In the Here My Am! app of my book, one problem I didn’t get around to solving was scaling of captured images to fit the display area. Typically this isn’t a problem when you capture an image large enough for that area, but when you have a low-res camera (or a high-res camera set to a low res output), or when you change view states, the image can become distorted.

As I’m working through the book now for a  second edition, I fixed this particular problem in Chapter 2’s version of the app, and fortunately the solution turns out to be pretty simple. The trick is to first wrap the img element in a div where that div contains a 1×1 CSS grid. The img element, as a child, is then centered within that cell. So in default.html I replaced the <img> element line with these:

<divid=”photo”class=”graphic”>
<imgid=”photoImg”src=”#”alt=”Tap to capture image from camera”role=”img”/>
</div>

And added these bits to default.css:

#photo {
    display: -ms-grid;
    -ms-grid-columns: 1fr;
    -ms-grid-rows: 1fr;
}

#photoImg {
    -ms-grid-column-align: center;
    -ms-grid-row-align: center;
}

Within photoImg, then, we can style that element to be 100% width or 100% height depending on whether the picture’s aspect ration is greater than or smaller than the parent div, photo. The original image size can be easily obtained from StorageFile.properties.getImagePropertiesAsync. So in this added function, imgElement is photoImg, parentDiv is photo, and file is the captured StorageFile object:

function scaleImageToFit(imgElement, parentDiv, file) {
    file.properties.getImagePropertiesAsync().done(function (props) {
        var scaleToWidth = (props.width / props.height > parentDiv.clientWidth / parentDiv.clientHeight);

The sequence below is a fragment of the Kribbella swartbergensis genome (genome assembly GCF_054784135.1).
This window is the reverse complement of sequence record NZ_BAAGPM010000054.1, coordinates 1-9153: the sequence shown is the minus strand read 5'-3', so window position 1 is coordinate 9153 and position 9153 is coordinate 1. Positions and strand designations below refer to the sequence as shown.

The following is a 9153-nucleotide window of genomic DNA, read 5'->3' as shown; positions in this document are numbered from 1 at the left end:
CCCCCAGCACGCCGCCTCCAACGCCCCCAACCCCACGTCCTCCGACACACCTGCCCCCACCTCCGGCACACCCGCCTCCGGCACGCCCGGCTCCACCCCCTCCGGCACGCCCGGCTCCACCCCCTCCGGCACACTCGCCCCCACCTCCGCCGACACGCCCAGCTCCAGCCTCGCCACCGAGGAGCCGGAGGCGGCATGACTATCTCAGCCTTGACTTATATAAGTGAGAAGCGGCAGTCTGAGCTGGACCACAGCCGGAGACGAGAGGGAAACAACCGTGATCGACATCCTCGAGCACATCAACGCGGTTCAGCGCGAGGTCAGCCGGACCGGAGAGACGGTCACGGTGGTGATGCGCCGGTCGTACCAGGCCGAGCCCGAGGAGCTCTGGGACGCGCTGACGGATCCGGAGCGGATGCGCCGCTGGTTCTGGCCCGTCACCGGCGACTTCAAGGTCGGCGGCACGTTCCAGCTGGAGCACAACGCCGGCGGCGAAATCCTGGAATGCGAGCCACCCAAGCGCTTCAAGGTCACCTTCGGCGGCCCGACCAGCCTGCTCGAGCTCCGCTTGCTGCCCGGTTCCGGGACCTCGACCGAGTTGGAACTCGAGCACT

imgElement.style.width = scaleToWidth ? “100%” : “”;
        imgElement.style.height = scaleToWidth ? “” : “100%”;
}, function (e) {
        console.log(“getImageProperties error: “ + e.message);
    });
}

I then call this function from within the completed handler of captureUI.captureFileAsync, after setting the img.src URI. I also have a window.onresize handler to call this again with the most recently captured file, which handles scaling the image again for new view states.

With this approach, specifically centering the image in the parent div’s one grid cell, we get automatic letterboxing around the image.

I believe it would also be possible to solve this with a WinJS FlexBox control, which effectively does the same thing. I don’t think it would mean any less code, however. The solution here, of course, depends on the WinRT APIs and having a StorageFile object. For use with pure HTML/CSS, you can create a new Image and assign its src, and once loaded that object’s width and height properties will be available. When you have those values, you can then use the same calculation as above to scale the image without changing the aspect ratio.

 

 


2 Comments

  1. Posted April 4, 2013 at 11:59 am | Permalink

    How to do same in C#/XAML ?

    • Posted April 4, 2013 at 4:01 pm | Permalink

      Couldn’t say, unfortunately. I don’t work much in XAML.